Some embodiments may include facilitating selection of the set of participants. For example, some embodiments may include determining available participants for the set (e.g., based on information about which participants are participating in one or more events), providing those participants for selection through a user interface (e.g., presenting participant names through a computing device interface for selection by a user, limiting selection to available participants), receiving a selection of the set of participants (e.g., receiving information identifying the participants over some communication network), and/or perform any desired actions.
Some embodiments may include selecting a set of participants for a game. For example, a house may choose participants for a plurality of games based on a desired makeup of a set and available participants. Rather than and/or in addition to selecting their own participants, players may use some or all of a house-made set as part of a game.
Some embodiments may include determining one or more accomplishments. In some embodiments, users may select one or more accomplishments that they desire for a game through an interface (e.g., an interface of a mobile device that allows the users to play games). In other embodiments, a house may determine one or more accomplishments in other ways (e.g., chosen randomly, chosen for each game, chosen based on a set of participants, established for all games, and so on). Determining one or more accomplishments may include receiving the one or more accomplishments (e.g., from a user and/or operator of a house).
In some embodiments where users may select one or more accomplishments, a user may choose from available accomplishments through an interface and/or enter information defining one or more accomplishments through an interface. Available accomplishments may include any type of accomplishment defined by any information. Different accomplishments may be available for different sets of participants (e.g., based on the size of the set and/or based on the type of the set). For example, some accomplishments may be available for players of certain games but not players of other games (e.g., a number of hits may be available for a set of baseball players, a number of points scored may be available for a mixed set of baseball and football players, a yards passed may be available for a set that includes a quarterback, and so on).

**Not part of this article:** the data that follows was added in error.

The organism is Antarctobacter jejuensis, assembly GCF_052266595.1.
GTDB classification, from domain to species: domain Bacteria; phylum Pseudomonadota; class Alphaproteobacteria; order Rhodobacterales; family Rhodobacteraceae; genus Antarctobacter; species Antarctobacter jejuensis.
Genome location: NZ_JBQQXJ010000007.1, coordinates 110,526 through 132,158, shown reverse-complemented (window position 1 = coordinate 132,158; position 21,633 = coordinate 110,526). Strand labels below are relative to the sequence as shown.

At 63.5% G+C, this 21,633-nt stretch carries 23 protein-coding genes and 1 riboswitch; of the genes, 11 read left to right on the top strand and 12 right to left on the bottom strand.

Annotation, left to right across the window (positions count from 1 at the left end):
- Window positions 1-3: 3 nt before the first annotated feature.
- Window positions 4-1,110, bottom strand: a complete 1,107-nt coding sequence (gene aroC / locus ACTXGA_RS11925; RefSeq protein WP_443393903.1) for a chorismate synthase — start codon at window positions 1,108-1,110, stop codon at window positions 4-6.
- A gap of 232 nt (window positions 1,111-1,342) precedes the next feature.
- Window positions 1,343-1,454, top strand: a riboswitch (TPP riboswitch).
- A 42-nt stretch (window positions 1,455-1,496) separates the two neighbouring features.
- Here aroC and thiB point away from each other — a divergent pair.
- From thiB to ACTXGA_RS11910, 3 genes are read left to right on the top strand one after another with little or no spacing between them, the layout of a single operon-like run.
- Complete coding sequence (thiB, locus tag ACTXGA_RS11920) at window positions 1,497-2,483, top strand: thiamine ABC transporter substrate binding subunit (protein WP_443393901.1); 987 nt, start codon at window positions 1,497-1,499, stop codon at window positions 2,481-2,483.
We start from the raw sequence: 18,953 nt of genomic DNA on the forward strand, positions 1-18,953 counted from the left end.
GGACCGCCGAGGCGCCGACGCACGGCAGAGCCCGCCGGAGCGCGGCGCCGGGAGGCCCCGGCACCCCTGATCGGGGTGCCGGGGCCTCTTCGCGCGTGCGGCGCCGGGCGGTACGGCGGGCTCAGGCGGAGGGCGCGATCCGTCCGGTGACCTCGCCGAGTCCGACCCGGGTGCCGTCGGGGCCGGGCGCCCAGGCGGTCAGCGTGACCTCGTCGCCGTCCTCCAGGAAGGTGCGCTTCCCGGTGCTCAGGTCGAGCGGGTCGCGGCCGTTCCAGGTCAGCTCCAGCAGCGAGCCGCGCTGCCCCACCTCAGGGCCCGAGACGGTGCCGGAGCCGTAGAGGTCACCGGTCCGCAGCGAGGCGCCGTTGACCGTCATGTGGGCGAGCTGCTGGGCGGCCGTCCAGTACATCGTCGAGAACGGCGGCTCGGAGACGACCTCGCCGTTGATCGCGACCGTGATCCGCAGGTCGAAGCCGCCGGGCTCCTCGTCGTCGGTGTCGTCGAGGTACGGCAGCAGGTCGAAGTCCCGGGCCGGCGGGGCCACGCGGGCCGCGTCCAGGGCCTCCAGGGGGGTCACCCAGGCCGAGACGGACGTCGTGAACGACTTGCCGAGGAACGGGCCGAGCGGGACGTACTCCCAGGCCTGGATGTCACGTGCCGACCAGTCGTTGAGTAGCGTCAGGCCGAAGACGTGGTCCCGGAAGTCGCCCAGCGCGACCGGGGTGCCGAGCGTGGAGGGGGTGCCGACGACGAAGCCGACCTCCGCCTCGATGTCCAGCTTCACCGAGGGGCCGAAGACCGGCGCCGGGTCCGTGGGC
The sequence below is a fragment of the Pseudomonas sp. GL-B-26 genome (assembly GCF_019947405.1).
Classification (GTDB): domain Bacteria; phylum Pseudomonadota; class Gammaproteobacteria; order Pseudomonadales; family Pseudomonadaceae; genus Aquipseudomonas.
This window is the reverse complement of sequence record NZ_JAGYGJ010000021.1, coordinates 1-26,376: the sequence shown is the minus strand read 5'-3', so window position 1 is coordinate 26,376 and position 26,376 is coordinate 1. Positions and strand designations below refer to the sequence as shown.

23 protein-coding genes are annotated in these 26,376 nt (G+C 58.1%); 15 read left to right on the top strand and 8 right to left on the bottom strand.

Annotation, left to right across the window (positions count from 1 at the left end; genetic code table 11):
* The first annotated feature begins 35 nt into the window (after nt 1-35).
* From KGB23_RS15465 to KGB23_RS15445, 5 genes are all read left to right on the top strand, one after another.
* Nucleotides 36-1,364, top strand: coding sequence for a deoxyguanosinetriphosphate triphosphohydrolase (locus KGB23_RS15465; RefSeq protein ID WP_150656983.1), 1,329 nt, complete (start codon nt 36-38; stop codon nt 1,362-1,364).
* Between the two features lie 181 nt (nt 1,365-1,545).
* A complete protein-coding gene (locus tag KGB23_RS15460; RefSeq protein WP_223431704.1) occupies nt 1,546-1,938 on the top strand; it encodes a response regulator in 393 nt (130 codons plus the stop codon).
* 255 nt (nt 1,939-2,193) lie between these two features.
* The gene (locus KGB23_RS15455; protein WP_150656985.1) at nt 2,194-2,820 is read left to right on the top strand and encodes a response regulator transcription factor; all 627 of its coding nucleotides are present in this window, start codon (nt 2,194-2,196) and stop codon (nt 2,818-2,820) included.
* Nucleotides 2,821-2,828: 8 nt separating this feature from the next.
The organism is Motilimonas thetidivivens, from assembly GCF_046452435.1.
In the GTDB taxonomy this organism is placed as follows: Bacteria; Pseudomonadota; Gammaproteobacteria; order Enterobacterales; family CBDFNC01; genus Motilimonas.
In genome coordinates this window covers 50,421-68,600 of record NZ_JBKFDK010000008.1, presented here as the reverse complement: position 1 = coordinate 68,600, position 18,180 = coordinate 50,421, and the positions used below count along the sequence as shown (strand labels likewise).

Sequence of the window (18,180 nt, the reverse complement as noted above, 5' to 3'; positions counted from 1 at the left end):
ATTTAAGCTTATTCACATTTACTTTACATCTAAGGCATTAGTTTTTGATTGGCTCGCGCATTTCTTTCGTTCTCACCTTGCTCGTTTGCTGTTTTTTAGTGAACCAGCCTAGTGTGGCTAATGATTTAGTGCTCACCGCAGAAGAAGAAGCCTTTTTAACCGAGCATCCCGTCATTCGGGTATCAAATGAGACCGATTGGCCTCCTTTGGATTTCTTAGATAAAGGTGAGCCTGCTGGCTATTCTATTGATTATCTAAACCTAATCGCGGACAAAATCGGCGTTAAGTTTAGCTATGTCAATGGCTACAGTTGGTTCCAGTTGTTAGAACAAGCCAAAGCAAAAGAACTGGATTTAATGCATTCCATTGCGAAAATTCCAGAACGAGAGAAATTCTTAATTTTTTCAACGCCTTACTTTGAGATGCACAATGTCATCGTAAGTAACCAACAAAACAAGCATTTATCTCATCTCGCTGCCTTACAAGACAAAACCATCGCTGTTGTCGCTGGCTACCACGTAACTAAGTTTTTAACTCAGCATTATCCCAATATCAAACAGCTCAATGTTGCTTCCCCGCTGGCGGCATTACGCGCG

In some embodiments, some accomplishments may include one or more variables and/or conditions that define the accomplishments. For example, an accomplishment may be achieved if some condition that defines the accomplishment is met. Some example conditions may include a winning game, a completed pass, a homerun hit, a number of yards run, a number of runs earned, a number of votes earned, a number of strokes in a golf game, a number of punches thrown, and so on. A variable may include a quantity that may be used as a comparison to determine if an accomplishment is met. For example, an accomplishment may be achieved if some comparison to a variable has a desired characteristic.
Some examples may include if a number of runs is greater than a variable, if a number of hits is greater than a variable, if a number of strokes is less than a variable, if a number of players are involved in a winning game, and so on.

In some embodiments, one or more accomplishments may include any number of accomplishments that may apply to the set of participants in any combination of ways. In some embodiments, the one or more accomplishments may include a single accomplishment, a single accomplishment per participant in the set, a plurality of accomplishments, and so on. In some embodiments, an accomplishment may be participant specific (e.g., a participant may either individually achieve or not achieve an accomplishment, a participant may either hit a number of balls in a set of games or not). In some embodiments, an accomplishment may be set specific (e.g., a set of participants may either collectively achieve or not achieve an accomplishment, a set of participants may either collectively hit a number of balls in a set of games or not). In some embodiments, an accomplishment may include any combination of collective or individual elements (e.g., a number of participants of the set of participants achieves or does not achieve an accomplishment individually or collectively, any subset such as the best performing of a set each hits and/or collectively hits a number of balls in a set of games or not).
In some embodiments, accomplishments may include accomplishments that apply to different types of participants and/or events in any combination. For example, a set of participants may include a golfer, a quarterback, and a baseball player. Some corresponding example accomplishments may include each participant is a winner, the golfer has fewer than X strokes in a game, the quarterback throws at least Y yards, the baseball player earns at least Z hits, at least W of the prior accomplishments is achieved, and so on.
In some embodiments, an accomplishment includes a number of points earned in total by a set of players in a plurality of events. In some embodiments, an accomplishment includes a plurality of accomplishments that each apply to a single respective one of a plurality of participants. In some embodiments, an outcome of a game is a winning outcome if each participant achieved the single respective accomplishment of the plurality of accomplishments that applies to the participant. In some embodiments, an accomplishment includes an achievement of a goal in a designated time period (e.g., score 2 runs within 5 minutes). In some embodiments, an outcome of a game is a winning game if the goal is achieved in less than the time period.